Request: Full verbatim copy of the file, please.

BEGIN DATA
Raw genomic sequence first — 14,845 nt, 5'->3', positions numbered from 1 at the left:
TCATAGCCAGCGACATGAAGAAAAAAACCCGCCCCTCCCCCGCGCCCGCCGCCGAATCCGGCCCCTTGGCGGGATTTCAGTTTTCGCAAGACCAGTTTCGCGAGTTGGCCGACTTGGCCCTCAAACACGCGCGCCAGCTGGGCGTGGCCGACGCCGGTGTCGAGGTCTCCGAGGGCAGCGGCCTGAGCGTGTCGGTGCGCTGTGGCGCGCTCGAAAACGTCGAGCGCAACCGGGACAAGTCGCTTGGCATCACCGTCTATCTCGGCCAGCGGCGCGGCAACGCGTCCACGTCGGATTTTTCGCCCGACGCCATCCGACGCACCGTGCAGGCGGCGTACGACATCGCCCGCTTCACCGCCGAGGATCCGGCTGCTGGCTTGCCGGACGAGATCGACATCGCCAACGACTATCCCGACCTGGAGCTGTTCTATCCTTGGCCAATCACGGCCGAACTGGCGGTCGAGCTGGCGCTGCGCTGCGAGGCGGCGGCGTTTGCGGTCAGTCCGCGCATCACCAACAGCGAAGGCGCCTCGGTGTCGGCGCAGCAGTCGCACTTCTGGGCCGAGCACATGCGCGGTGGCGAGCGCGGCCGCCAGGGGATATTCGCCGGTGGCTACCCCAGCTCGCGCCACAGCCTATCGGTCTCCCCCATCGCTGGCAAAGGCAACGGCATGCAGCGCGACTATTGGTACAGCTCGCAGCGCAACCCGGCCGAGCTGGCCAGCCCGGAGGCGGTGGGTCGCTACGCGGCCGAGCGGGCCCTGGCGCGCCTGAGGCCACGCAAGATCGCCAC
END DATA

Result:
Raw genomic sequence first — 14,845 nt, 5'->3', positions numbered from 1 at the left:
TCATAGCCAGCGACATGAAGAAAAAAACCCGCCCCTCCCCCGCGCCCGCCGCCGAATCCGGCCCCTTGGCGGGATTTCAGTTTTCGCAAGACCAGTTTCGCGAGTTGGCCGACTTGGCCCTCAAACACGCGCGCCAGCTGGGCGTGGCCGACGCCGGTGTCGAGGTCTCCGAGGGCAGCGGCCTGAGCGTGTCGGTGCGCTGTGGCGCGCTCGAAAACGTCGAGCGCAACCGGGACAAGTCGCTTGGCATCACCGTCTATCTCGGCCAGCGGCGCGGCAACGCGTCCACGTCGGATTTTTCGCCCGACGCCATCCGACGCACCGTGCAGGCGGCGTACGACATCGCCCGCTTCACCGCCGAGGATCCGGCTGCTGGCTTGCCGGACGAGATCGACATCGCCAACGACTATCCCGACCTGGAGCTGTTCTATCCTTGGCCAATCACGGCCGAACTGGCGGTCGAGCTGGCGCTGCGCTGCGAGGCGGCGGCGTTTGCGGTCAGTCCGCGCATCACCAACAGCGAAGGCGCCTCGGTGTCGGCGCAGCAGTCGCACTTCTGGGCCGAGCACATGCGCGGTGGCGAGCGCGGCCGCCAGGGGATATTCGCCGGTGGCTACCCCAGCTCGCGCCACAGCCTATCGGTCTCCCCCATCGCTGGCAAAGGCAACGGCATGCAGCGCGACTATTGGTACAGCTCGCAGCGCAACCCGGCCGAGCTGGCCAGCCCGGAGGCGGTGGGTCGCTACGCGGCCGAGCGGGCCCTGGCGCGCCTGAGGCCACGCAAGATCGCCAC